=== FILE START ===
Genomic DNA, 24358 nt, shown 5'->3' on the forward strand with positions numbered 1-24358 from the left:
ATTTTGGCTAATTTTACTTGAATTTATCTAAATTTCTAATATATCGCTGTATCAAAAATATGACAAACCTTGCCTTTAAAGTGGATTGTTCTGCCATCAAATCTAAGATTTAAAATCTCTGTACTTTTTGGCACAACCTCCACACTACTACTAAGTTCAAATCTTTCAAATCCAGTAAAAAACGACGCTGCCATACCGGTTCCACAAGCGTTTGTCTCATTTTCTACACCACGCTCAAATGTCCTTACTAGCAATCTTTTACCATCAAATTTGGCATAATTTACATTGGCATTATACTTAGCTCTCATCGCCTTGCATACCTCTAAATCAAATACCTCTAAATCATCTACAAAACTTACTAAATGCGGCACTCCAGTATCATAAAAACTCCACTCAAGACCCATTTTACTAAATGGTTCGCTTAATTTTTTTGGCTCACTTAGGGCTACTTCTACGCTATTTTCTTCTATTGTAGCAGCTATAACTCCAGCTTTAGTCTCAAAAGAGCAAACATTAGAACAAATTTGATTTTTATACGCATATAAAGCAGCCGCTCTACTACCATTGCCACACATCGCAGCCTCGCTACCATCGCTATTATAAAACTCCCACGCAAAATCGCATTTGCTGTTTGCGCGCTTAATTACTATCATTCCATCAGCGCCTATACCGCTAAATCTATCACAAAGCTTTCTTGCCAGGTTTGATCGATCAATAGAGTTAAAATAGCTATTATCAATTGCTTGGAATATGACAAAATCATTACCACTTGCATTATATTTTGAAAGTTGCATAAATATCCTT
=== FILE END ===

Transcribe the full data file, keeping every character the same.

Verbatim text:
Genomic DNA, 24358 nt, shown 5'->3' on the forward strand with positions numbered 1-24358 from the left:
ATTTTGGCTAATTTTACTTGAATTTATCTAAATTTCTAATATATCGCTGTATCAAAAATATGACAAACCTTGCCTTTAAAGTGGATTGTTCTGCCATCAAATCTAAGATTTAAAATCTCTGTACTTTTTGGCACAACCTCCACACTACTACTAAGTTCAAATCTTTCAAATCCAGTAAAAAACGACGCTGCCATACCGGTTCCACAAGCGTTTGTCTCATTTTCTACACCACGCTCAAATGTCCTTACTAGCAATCTTTTACCATCAAATTTGGCATAATTTACATTGGCATTATACTTAGCTCTCATCGCCTTGCATACCTCTAAATCAAATACCTCTAAATCATCTACAAAACTTACTAAATGCGGCACTCCAGTATCATAAAAACTCCACTCAAGACCCATTTTACTAAATGGTTCGCTTAATTTTTTTGGCTCACTTAGGGCTACTTCTACGCTATTTTCTTCTATTGTAGCAGCTATAACTCCAGCTTTAGTCTCAAAAGAGCAAACATTAGAACAAATTTGATTTTTATACGCATATAAAGCAGCCGCTCTACTACCATTGCCACACATCGCAGCCTCGCTACCATCGCTATTATAAAACTCCCACGCAAAATCGCATTTGCTGTTTGCGCGCTTAATTACTATCATTCCATCAGCGCCTATACCGCTAAATCTATCACAAAGCTTTCTTGCCAGGTTTGATCGATCAATAGAGTTAAAATAGCTATTATCAATTGCTTGGAATATGACAAAATCATTACCACTTGCATTATATTTTGAAAGTTGCATAAATATCCTT